# Best way to performance permutations

This has been my white whale for a while, the idea is convert all the symbols to the goal symbol using all the pieces.

I did an algorithm like 5 years ago (now is lost) and reach lvl 48 but got stuck here and drop. After I watch The Imitation Game and see how Turin solve enigma using a Heil Hitler to reduce the space search I decide give it a second try.

I try solve row by row. First you have to see how many flips each row need and then found a set of pieces with enough squares to flip all symbols or a multiple of the symbol cycle (in this case 3)

In the orginal version when I found a set I try to place the pieces on each column to see if can solve the row if that happen then can go to the next row. Now I dont try to solve it but directly try to go to the next row with less pieces. Not sure what is the best aproach.

With those 18 pieces you 6.5E25 combinations to place them on the board (consider engima machine has 15E18). But if you try to solve only the flips on the first row you have 2^18 = 262k set combinations, of those only 84k has the correct amount of flips. That is the biggest prunning I could found.

My hope is there is some algorithm to allow me reduce even more the search space or some optimization I can use to improve the search speed.

How I model the problem:

First I define pieces/shape as an array of how many flips can the piece do for each row. So the first piece (the one looking like a sail boat) has 2 flips in 1st, 2nd and 3rd row. The second piece (machine gun) has 2 flips on 1st row, 4 on second row and 1 on 3rd and 4th.

I convert the board to number of flips for each row. The crown need 2 flips to reach sword (goal) cups need one flip.

I assign to each piece an ID = 2^0, 2^1, 2^2, 2^3, ..... 2^18

Here is the prunning I came with. I create set of pieces (in total you have 2^18 = 265k combinations of pieces) where the sum of flips on the pieces match the number of flips for the row.

Is possible you can have a solution with the right amount of flips but there isnt possible place them on the board in a way to reach goal for all the row. That testing should be done in a later process rigth now just try to discard solution doesnt even have the right amount of flips.

Of course if you use 0 pieces you can't solve 1st row, and if you use all the pieces on 1st row you wont have pieces to solve the bottom rows.

So lets analyze 1st row: You need a solution with at least 6 flips or (6 + 3*x) flips. If you spend one extra flip on a sword that become crown and then need 2 more to return to sword.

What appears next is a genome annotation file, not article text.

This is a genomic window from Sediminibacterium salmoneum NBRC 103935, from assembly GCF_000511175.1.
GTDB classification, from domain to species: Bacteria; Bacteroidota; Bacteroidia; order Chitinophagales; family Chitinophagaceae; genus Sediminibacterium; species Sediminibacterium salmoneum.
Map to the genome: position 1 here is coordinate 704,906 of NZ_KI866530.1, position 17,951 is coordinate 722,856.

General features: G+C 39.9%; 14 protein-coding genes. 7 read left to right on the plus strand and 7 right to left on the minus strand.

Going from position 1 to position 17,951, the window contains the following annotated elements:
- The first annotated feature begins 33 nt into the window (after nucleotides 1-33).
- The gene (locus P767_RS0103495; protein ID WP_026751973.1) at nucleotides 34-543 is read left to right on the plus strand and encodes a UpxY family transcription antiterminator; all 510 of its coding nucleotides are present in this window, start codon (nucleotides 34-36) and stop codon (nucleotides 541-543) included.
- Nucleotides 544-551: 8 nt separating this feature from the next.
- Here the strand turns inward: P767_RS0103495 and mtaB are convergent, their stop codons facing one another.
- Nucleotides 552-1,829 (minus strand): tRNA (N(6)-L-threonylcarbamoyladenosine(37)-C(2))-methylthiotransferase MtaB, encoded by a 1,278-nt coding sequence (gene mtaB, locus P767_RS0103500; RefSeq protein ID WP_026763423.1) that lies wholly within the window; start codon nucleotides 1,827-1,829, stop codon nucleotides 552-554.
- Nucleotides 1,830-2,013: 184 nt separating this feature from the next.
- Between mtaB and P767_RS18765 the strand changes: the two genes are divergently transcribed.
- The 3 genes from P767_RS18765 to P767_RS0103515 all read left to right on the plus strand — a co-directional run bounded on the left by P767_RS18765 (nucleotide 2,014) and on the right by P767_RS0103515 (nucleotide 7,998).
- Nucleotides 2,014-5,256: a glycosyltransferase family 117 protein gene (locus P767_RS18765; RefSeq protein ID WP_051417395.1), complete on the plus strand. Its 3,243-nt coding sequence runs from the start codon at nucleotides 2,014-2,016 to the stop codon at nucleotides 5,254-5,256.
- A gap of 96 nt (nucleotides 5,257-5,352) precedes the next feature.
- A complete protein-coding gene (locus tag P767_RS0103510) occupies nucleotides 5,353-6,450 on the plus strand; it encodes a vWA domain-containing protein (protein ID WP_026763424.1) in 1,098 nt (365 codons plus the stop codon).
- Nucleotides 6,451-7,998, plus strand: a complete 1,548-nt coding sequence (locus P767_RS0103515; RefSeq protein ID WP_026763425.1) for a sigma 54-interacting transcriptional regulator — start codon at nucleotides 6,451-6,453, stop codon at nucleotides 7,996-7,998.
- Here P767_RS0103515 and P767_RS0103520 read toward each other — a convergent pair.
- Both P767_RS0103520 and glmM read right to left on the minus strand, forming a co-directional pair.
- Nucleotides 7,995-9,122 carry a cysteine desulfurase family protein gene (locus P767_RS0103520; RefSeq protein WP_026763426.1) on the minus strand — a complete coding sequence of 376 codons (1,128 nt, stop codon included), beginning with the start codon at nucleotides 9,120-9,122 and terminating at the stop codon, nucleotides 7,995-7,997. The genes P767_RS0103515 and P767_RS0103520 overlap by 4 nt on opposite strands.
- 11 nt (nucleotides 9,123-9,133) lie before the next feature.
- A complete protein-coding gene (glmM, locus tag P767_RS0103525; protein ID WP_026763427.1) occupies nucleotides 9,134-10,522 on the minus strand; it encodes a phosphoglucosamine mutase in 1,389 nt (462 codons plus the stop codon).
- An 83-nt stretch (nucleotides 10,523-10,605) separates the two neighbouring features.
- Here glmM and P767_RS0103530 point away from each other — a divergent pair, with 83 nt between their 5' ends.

One possible combination with 6 flips is {5,6,9}:

But those pieces can't reach the first crown on the row. One posible solution using pieces {1,3,4}

With the first piece convert the 2 crowns to cups and with the other 2 form a line to convert all 4 to swords. In this case my solution now has id = 2^0 + 2^3 + 2^4 = 25

Now we start looking the second row we need 7 flips, but from previous solution we already have 7 flips beign apply to second row so now we start looking for solution for the second row need to have 0 flips or 3*x flips.

I keep adding pieces to each row until I "flip solve" each row. If i reach last row, use all pieces and every row has the right amount of flips then I proced to test each position. ( I didnt reach this point )

Now another filter is if are trying to solve the 6th row and you realize you havent place the 2nd piece (heigh = 4) you know wont be a valid solution because you wont be able to place that piece.

If want you can see the game in action here: http://www.neopets.com/medieval/shapeshifter.phtml, need create an user first levels doesnt even need a program you can solve by hand.

Shape

[Serializable()]
public class Shape : ICloneable
{
public int Height { get; set; }
public int Width { get; set; } // I will use Width to test by column later
public int[] Changes { get; set; } // How many flips
public long Id { get; set; }
public int RowPosition { get; set; } // In what Row Im using the piece
public int MaxRow { get; set; } // What is the last row where can fit

public Shape(double id, int[] piece, int height)
{
Changes = piece;
Height = height;
Id = (long)id;
RowPosition = -1;
MaxRow = 8 - height;
}

public object Clone()
{
return this.MemberwiseClone();
}
}


Solution

[Serializable()]
public class Solution : ICloneable
{
private readonly int[] Game = new int[8] { 3, 8, 6, 7, 7, 8, 9, 7 };
public List<Shape> Pieces { get; set; }
public long Id { get; set; }

public Solution()
{
Pieces = new List<Shape>();
}

// Return a deep clone of an object of type T.
public object DeepClone()
{
using (MemoryStream memory_stream = new MemoryStream())
{
// Serialize the object into the memory stream.
BinaryFormatter formatter = new BinaryFormatter();
formatter.Serialize(memory_stream, this);

// Rewind the stream and use it to create a new object.
memory_stream.Position = 0;
return (Solution)formatter.Deserialize(memory_stream);
}
}

public bool TestRowFlips(int row)
{
int[] Changes = new int[8] { 0, 0, 0, 0, 0, 0, 0, 0 };

foreach (Shape p in Pieces)
{
for (int i = 0; i < p.Height; i++)
{
Changes[ i + p.RowPosition ] += p.Changes[i];
}
}

if ((Changes[row] - Game[row]) % 3 == 0)
{
return true;
}
else
{
return false;
}
}

public bool ExistPiece(long id)
{
return Pieces.Any(x => x.Id == id);
}
}


Recursive

class Recursive
{
private List<Shape> Pieces { get; set; }

public void Setup()
{
Pieces = new List<Shape>
{
new Shape(Math.Pow( 2, 0 ), new int[5] { 2, 1, 2, 0, 0 }, 3),